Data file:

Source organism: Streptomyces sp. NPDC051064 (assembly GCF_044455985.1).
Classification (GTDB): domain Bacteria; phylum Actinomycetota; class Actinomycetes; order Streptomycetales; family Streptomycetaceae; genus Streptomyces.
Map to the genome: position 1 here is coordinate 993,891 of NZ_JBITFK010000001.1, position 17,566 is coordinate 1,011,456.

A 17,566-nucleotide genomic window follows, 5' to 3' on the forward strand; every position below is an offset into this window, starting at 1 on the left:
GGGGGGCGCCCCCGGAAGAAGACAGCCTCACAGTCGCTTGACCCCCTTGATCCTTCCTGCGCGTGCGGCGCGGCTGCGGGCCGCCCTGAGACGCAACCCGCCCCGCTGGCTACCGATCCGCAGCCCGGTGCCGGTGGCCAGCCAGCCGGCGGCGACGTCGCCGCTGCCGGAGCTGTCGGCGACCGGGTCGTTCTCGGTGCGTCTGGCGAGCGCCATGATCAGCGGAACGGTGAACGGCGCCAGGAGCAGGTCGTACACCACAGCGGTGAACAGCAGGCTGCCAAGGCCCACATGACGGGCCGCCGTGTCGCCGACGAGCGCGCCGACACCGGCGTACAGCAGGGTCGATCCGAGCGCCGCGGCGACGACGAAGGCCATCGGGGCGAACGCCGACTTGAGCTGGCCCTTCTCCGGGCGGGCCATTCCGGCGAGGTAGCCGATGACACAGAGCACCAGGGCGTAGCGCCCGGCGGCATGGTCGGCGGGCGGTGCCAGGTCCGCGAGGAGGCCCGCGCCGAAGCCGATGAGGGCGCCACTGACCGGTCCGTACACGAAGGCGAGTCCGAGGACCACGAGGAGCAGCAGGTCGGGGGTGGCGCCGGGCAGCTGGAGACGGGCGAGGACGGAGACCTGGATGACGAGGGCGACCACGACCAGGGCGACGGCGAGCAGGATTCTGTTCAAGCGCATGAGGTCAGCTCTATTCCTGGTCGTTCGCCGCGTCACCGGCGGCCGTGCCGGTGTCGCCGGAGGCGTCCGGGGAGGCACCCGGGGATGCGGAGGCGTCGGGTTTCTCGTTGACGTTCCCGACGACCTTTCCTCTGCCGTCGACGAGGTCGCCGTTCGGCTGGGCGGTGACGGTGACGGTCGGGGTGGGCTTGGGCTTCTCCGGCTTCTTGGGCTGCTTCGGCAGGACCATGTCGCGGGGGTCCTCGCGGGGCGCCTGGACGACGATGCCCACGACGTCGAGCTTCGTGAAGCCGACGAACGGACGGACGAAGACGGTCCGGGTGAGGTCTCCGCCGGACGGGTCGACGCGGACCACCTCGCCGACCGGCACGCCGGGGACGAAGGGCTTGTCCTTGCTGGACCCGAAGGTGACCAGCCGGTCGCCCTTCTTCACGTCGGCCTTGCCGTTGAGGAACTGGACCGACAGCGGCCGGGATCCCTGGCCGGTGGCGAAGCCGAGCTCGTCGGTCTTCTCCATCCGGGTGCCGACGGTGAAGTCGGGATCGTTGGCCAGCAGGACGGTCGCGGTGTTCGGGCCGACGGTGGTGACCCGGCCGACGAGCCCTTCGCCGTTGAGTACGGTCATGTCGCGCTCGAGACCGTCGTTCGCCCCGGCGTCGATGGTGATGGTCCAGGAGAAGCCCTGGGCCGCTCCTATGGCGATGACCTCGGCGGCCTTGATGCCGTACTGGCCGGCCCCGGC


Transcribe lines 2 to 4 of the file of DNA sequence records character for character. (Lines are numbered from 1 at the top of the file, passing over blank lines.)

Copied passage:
Classification (GTDB): domain Bacteria; phylum Actinomycetota; class Actinomycetes; order Streptomycetales; family Streptomycetaceae; genus Streptomyces.
Map to the genome: position 1 here is coordinate 993,891 of NZ_JBITFK010000001.1, position 17,566 is coordinate 1,011,456.

A 17,566-nucleotide genomic window follows, 5' to 3' on the forward strand; every position below is an offset into this window, starting at 1 on the left: